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Testing Twitter with OmniAuth

There are a number of things I really love using to develop web applications:

What happened to me, though, is combining all three created a perfect storm of frustration and annoyance. Never has so little ruby code caused me so much suffering! I will attempt to help you navigate the Twitter/OmniAuth/Cucumber testing storm and avoid all my woes!

Removing the frustration

What is extremely frustrating about testing authentication with the Twitter/OmniAuth combo is that it really is an extremely small amount of code and yet can potentially lead to hours of testing frustration. Once you know how to properly use OmniAuth in a mocked environment, it’s really just a 1-2-3 punch. The problem lies in that the full and proper solution doesn’t quite exist out on the internet right now. Part of this is due to Devise working in OmniAuth support and starting with OAuth2.0 (facebook) testing, the other part is that Twitter had the gall to force developers into using the https:// protocol very recently.

Step 1: Manually trigger OAuth callbacks

The first step is to make sure your Cucumber features / steps visit both the OmniAuth twitter provider page AND the callback page. In the context of your actual web application OmniAuth creates a route for “auth/:provider” that begins the OAuth authentication process and specifies a callback URL of “auth/:provider/callback”. In order for authentication to complete you need to head off to twitter and return back. Since you aren’t actually going to use Twitter, you need to manually kick off the callback URL.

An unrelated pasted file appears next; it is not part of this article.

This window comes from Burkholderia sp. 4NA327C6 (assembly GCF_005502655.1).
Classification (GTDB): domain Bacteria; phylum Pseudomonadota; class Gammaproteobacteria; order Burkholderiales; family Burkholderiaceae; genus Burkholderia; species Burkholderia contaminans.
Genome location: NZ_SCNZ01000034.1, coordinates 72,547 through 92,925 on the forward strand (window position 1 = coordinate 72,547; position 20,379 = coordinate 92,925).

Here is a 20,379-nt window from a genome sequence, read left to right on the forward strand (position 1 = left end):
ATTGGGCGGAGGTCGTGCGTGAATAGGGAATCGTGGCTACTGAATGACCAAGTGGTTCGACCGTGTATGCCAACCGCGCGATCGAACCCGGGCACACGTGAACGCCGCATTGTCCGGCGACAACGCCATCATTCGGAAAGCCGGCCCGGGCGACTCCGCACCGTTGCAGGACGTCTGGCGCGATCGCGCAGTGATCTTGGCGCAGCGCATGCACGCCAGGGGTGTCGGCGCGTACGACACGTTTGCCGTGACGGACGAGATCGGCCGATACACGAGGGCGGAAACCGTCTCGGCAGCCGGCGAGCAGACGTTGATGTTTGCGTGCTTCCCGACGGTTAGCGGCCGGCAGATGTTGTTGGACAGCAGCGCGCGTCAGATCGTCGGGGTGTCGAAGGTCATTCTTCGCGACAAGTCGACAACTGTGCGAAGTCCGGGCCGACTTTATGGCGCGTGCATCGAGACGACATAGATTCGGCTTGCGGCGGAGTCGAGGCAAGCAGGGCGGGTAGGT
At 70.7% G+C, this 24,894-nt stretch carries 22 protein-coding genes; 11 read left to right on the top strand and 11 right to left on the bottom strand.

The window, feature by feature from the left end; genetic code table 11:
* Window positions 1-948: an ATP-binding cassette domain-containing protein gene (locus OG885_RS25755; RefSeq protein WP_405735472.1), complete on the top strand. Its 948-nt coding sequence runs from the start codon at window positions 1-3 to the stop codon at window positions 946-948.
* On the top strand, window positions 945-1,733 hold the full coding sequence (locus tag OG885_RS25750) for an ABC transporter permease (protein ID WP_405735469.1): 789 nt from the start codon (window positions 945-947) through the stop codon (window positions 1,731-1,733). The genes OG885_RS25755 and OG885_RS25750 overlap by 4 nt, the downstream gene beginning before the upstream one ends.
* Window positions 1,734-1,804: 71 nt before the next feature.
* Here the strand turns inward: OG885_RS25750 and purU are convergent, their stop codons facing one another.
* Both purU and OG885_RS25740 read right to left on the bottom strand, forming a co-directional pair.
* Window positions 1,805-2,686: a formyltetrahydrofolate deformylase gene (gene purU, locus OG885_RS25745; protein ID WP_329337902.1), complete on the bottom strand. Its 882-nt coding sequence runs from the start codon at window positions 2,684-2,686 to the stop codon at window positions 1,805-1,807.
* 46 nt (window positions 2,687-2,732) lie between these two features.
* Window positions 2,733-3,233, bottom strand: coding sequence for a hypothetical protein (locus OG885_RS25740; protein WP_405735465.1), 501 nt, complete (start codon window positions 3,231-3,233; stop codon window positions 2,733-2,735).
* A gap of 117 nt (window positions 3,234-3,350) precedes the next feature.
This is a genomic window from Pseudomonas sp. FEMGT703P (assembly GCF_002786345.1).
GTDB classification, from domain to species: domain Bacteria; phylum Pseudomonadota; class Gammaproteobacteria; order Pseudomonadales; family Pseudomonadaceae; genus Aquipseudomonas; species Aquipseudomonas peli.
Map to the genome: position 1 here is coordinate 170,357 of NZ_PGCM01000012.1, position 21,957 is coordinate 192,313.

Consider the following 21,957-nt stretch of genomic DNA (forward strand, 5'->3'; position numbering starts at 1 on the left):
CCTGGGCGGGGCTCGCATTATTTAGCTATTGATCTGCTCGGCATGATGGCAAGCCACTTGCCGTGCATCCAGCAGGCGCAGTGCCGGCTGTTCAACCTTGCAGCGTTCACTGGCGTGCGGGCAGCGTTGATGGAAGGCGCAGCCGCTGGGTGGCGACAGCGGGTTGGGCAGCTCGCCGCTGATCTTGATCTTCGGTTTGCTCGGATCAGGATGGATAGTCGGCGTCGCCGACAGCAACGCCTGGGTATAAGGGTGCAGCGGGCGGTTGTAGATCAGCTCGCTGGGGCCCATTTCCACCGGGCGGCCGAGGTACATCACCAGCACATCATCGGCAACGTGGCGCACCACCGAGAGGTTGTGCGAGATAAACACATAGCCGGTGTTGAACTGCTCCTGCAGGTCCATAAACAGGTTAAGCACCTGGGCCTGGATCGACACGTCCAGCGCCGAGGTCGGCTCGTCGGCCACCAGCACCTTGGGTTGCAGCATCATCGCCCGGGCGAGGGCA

Here are some sample step definitions for you:

#features/step_definitions/twitter_steps.rb
Given /^I am signed in$/ do
  visit twitter_auth_path
  # This is important!!!!! You must manually visit this page.
  visit twitter_callback_path
end  

When /^Twitter authorizes me$/ do
  visit twitter_callback_path
end

Step 2: Faking out Twitter

Your test suite should be immune to both Twitter outages and local internet connectivity issues. In order to accomplish this, we’re going to fake it’s responses with FakeWeb. I’ll just go ahead and reveal the whole shebang right here and now:

#features/support/fake_web.rb
require 'fake_web'

#I'm important for the secure get for verify_credentials
require 'net/https'

#During OAuthcalypse this base URL changed.
TWITTER_API_BASE = 'https://api.twitter.com/'

FakeWeb.allow_net_connect = false
FakeWeb.register_uri(:post, TWITTER_API_BASE + 'oauth/request_token',
  :body => 'oauth_token=fake'
)
FakeWeb.register_uri(:post, TWITTER_API_BASE + 'oauth/access_token',
  :body => 'oauth_token=fake&oauth_token_secret=fake'
)
FakeWeb.register_uri(:get,
  TWITTER_API_BASE + '1/account/verify_credentials.json',
  :body => File.join(Rails.root.to_s,
    'features', 'fixtures', 'verify_credentials.json'
  )
)

This is wee bit different than most of the other posts you’ll see out there. For one, this occurred after the great OAuthcalypse, and thus the API endpoint for Twitter is the new and shiny one. Second, I’m manually requiring Net::HTTPS. GET requests seem to have a significant amount of problems using https:// if you don’t manually include the library. The Net::HTTP library attempts to handle the request and bad things happen. You will see a fairly cryptic error message without manual inclusion of Net::HTTPS. Finally, you’re looking for the body of the verify_credentials request, not the response.